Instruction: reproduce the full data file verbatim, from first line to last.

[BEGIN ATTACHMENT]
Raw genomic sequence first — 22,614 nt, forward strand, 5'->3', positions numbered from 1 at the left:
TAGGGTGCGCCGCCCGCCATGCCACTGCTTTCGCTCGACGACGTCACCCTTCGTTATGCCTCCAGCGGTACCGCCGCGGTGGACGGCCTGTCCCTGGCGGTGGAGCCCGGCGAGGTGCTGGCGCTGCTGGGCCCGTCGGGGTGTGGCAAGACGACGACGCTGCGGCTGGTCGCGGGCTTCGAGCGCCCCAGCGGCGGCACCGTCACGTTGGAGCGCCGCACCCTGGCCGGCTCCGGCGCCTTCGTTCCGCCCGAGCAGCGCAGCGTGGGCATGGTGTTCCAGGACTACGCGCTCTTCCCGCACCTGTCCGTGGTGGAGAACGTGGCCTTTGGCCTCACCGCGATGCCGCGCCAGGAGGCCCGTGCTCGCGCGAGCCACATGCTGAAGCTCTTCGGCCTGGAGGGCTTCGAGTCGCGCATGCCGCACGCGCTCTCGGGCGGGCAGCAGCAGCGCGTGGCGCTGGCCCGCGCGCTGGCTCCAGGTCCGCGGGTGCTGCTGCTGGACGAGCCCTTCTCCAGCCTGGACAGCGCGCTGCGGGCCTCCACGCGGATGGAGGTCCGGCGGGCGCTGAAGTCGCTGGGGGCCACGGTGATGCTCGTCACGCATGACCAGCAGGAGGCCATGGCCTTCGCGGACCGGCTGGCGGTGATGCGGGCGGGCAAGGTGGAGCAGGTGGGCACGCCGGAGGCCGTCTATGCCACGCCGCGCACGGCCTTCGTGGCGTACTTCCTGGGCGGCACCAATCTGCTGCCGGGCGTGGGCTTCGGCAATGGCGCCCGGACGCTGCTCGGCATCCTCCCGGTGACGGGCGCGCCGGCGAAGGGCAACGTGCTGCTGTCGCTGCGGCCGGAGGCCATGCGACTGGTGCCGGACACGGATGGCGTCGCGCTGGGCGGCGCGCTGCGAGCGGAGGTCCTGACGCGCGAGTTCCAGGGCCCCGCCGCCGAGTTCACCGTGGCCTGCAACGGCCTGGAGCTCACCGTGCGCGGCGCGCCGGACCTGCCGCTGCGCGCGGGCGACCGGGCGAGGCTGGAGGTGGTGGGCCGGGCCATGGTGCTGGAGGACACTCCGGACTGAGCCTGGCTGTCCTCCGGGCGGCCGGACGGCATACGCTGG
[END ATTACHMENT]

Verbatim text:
Raw genomic sequence first — 22,614 nt, forward strand, 5'->3', positions numbered from 1 at the left:
TAGGGTGCGCCGCCCGCCATGCCACTGCTTTCGCTCGACGACGTCACCCTTCGTTATGCCTCCAGCGGTACCGCCGCGGTGGACGGCCTGTCCCTGGCGGTGGAGCCCGGCGAGGTGCTGGCGCTGCTGGGCCCGTCGGGGTGTGGCAAGACGACGACGCTGCGGCTGGTCGCGGGCTTCGAGCGCCCCAGCGGCGGCACCGTCACGTTGGAGCGCCGCACCCTGGCCGGCTCCGGCGCCTTCGTTCCGCCCGAGCAGCGCAGCGTGGGCATGGTGTTCCAGGACTACGCGCTCTTCCCGCACCTGTCCGTGGTGGAGAACGTGGCCTTTGGCCTCACCGCGATGCCGCGCCAGGAGGCCCGTGCTCGCGCGAGCCACATGCTGAAGCTCTTCGGCCTGGAGGGCTTCGAGTCGCGCATGCCGCACGCGCTCTCGGGCGGGCAGCAGCAGCGCGTGGCGCTGGCCCGCGCGCTGGCTCCAGGTCCGCGGGTGCTGCTGCTGGACGAGCCCTTCTCCAGCCTGGACAGCGCGCTGCGGGCCTCCACGCGGATGGAGGTCCGGCGGGCGCTGAAGTCGCTGGGGGCCACGGTGATGCTCGTCACGCATGACCAGCAGGAGGCCATGGCCTTCGCGGACCGGCTGGCGGTGATGCGGGCGGGCAAGGTGGAGCAGGTGGGCACGCCGGAGGCCGTCTATGCCACGCCGCGCACGGCCTTCGTGGCGTACTTCCTGGGCGGCACCAATCTGCTGCCGGGCGTGGGCTTCGGCAATGGCGCCCGGACGCTGCTCGGCATCCTCCCGGTGACGGGCGCGCCGGCGAAGGGCAACGTGCTGCTGTCGCTGCGGCCGGAGGCCATGCGACTGGTGCCGGACACGGATGGCGTCGCGCTGGGCGGCGCGCTGCGAGCGGAGGTCCTGACGCGCGAGTTCCAGGGCCCCGCCGCCGAGTTCACCGTGGCCTGCAACGGCCTGGAGCTCACCGTGCGCGGCGCGCCGGACCTGCCGCTGCGCGCGGGCGACCGGGCGAGGCTGGAGGTGGTGGGCCGGGCCATGGTGCTGGAGGACACTCCGGACTGAGCCTGGCTGTCCTCCGGGCGGCCGGACGGCATACGCTGG